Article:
The Planner iOS app now supports the ability to share items like tweets, Facebook posts, and web links and create them as new tasks in plans. It’s a very useful feature announced in the Planner blog, but never highlighted to Office 365 tenants in a Message Center notification.
Many PowerShell modules are available for Office 365 applications. Keeping them up to date can be a pain, so here’s a PowerShell script to automate the task. Using the latest modules means that you can access new and updated cmdlets, which might make all the difference to your scripts.
The standard Teams search function can unearth a lot of information in chats and channels. Using filters, precision searches, and contextual searches makes it easier to find what you need, even if you might have to learn some new tricks. But life is full of new experiences, and so is search.
You can now enable noise suppression for Stream videos during the original upload or afterwards. Speech is isolated from background sounds to make it clearer and more distinct. You can apply noise suppression to lots of different videos, but you can’t to Teams meeting recordings because noise suppression is already done for those videos.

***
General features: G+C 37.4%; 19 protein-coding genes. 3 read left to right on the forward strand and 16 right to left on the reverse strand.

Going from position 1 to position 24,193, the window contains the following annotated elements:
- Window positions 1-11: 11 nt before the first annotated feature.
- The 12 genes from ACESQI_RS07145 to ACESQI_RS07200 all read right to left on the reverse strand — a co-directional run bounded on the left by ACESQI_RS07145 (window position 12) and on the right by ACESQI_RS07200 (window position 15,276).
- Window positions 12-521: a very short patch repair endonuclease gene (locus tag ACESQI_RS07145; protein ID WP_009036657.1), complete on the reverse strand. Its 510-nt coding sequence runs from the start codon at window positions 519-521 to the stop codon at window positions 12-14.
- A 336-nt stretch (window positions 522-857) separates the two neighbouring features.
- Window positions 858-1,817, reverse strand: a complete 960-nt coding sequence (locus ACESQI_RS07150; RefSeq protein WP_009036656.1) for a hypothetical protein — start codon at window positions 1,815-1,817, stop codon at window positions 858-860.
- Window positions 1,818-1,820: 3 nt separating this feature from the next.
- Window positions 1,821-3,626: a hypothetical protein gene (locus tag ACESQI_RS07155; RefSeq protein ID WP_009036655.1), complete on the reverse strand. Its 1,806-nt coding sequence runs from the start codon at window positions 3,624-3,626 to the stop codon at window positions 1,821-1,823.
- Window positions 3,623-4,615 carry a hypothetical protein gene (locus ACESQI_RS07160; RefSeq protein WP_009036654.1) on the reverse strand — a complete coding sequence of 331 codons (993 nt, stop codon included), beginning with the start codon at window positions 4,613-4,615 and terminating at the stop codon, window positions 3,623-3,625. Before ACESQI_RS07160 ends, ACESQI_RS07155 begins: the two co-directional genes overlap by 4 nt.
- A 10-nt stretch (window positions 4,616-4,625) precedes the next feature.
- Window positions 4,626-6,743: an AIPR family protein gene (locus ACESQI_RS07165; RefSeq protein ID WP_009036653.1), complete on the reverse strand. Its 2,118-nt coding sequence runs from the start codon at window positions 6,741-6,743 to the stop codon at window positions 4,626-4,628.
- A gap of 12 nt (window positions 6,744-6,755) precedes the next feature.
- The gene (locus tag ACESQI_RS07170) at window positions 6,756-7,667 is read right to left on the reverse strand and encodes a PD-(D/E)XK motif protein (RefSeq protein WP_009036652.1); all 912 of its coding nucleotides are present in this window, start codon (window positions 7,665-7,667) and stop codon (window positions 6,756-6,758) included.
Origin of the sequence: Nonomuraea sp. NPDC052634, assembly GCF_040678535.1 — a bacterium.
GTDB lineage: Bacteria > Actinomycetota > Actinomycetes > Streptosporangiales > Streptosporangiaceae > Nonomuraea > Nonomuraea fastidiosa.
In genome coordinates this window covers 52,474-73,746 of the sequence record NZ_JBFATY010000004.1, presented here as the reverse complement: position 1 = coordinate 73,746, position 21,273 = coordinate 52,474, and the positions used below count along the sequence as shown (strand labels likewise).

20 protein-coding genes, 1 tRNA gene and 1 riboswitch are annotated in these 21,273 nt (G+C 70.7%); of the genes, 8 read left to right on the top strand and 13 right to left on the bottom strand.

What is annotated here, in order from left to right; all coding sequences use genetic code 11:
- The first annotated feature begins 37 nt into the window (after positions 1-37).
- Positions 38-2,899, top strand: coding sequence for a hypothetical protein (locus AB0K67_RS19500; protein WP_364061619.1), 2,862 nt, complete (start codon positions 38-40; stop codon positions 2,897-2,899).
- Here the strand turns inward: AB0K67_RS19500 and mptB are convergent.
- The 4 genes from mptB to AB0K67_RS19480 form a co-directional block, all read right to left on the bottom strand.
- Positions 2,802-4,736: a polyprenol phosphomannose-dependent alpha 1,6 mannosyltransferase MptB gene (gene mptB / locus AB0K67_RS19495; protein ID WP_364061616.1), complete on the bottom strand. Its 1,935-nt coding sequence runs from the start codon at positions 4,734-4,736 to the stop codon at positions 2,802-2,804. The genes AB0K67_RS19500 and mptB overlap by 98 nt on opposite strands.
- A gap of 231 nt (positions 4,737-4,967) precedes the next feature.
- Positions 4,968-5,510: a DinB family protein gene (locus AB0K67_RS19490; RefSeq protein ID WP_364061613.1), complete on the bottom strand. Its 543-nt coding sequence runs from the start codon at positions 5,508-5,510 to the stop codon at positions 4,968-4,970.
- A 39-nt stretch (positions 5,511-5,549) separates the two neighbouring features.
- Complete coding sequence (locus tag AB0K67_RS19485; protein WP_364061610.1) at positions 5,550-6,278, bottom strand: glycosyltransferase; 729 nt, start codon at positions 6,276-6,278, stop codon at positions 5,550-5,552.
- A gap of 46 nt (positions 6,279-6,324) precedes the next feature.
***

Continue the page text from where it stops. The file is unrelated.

Teams meeting organizers can download a participant report to note who attends a meeting and when they were present. If you forget to download a report while the meeting is active, you’ll have to make up the attendance roster, and that would be a bad thing.
Because it sits on top of so many Microsoft 365 components, Teams is easily the hardest Office 365 workload to backup. You can try to backup Teams by copying its compliance records stored in Exchange Online, but that’s only a partial (and bad) solution that utterly fails to take the full spectrum of Teams data into account.
Many migration projects use Exchange Web Services (EWS) to move data to Exchange Online. EWS is using throttled to preserve resources. Here’s how to lift the restrictions for up to 90 days, all without going near a support call.
A few days after buying the Surface Earbuds, I am returning them to Microsoft. Poor sound and an uncomfortable fit in my ear mean that I’m reverting to my old Bose QC20 headphones, even though they have their own problems. The promised integration with Microsoft 365 applications isn’t worth the paper it’s written on, which is another reason for the Earbuds to go back.